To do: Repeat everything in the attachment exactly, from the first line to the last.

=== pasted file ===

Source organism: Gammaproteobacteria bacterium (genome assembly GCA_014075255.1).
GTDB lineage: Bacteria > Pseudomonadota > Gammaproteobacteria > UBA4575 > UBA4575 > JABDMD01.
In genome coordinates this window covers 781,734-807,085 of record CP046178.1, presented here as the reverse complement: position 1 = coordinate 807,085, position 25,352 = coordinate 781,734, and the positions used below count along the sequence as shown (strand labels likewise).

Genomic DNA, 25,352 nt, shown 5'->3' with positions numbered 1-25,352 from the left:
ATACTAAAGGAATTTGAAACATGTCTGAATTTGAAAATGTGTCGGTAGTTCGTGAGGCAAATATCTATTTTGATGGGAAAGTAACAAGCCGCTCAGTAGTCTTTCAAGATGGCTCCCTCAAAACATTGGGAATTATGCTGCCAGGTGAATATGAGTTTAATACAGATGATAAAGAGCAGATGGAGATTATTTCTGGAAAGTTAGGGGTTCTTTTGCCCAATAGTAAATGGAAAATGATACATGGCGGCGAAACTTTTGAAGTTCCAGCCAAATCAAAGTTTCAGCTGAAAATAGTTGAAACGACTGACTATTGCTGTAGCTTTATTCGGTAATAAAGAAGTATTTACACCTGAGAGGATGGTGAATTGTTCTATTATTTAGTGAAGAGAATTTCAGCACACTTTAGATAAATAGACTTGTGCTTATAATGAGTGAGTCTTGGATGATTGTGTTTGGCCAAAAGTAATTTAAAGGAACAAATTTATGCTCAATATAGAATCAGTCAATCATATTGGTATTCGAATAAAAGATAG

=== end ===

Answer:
Source organism: Gammaproteobacteria bacterium (genome assembly GCA_014075255.1).
GTDB lineage: Bacteria > Pseudomonadota > Gammaproteobacteria > UBA4575 > UBA4575 > JABDMD01.
In genome coordinates this window covers 781,734-807,085 of record CP046178.1, presented here as the reverse complement: position 1 = coordinate 807,085, position 25,352 = coordinate 781,734, and the positions used below count along the sequence as shown (strand labels likewise).

Genomic DNA, 25,352 nt, shown 5'->3' with positions numbered 1-25,352 from the left:
ATACTAAAGGAATTTGAAACATGTCTGAATTTGAAAATGTGTCGGTAGTTCGTGAGGCAAATATCTATTTTGATGGGAAAGTAACAAGCCGCTCAGTAGTCTTTCAAGATGGCTCCCTCAAAACATTGGGAATTATGCTGCCAGGTGAATATGAGTTTAATACAGATGATAAAGAGCAGATGGAGATTATTTCTGGAAAGTTAGGGGTTCTTTTGCCCAATAGTAAATGGAAAATGATACATGGCGGCGAAACTTTTGAAGTTCCAGCCAAATCAAAGTTTCAGCTGAAAATAGTTGAAACGACTGACTATTGCTGTAGCTTTATTCGGTAATAAAGAAGTATTTACACCTGAGAGGATGGTGAATTGTTCTATTATTTAGTGAAGAGAATTTCAGCACACTTTAGATAAATAGACTTGTGCTTATAATGAGTGAGTCTTGGATGATTGTGTTTGGCCAAAAGTAATTTAAAGGAACAAATTTATGCTCAATATAGAATCAGTCAATCATATTGGTATTCGAATAAAAGATAG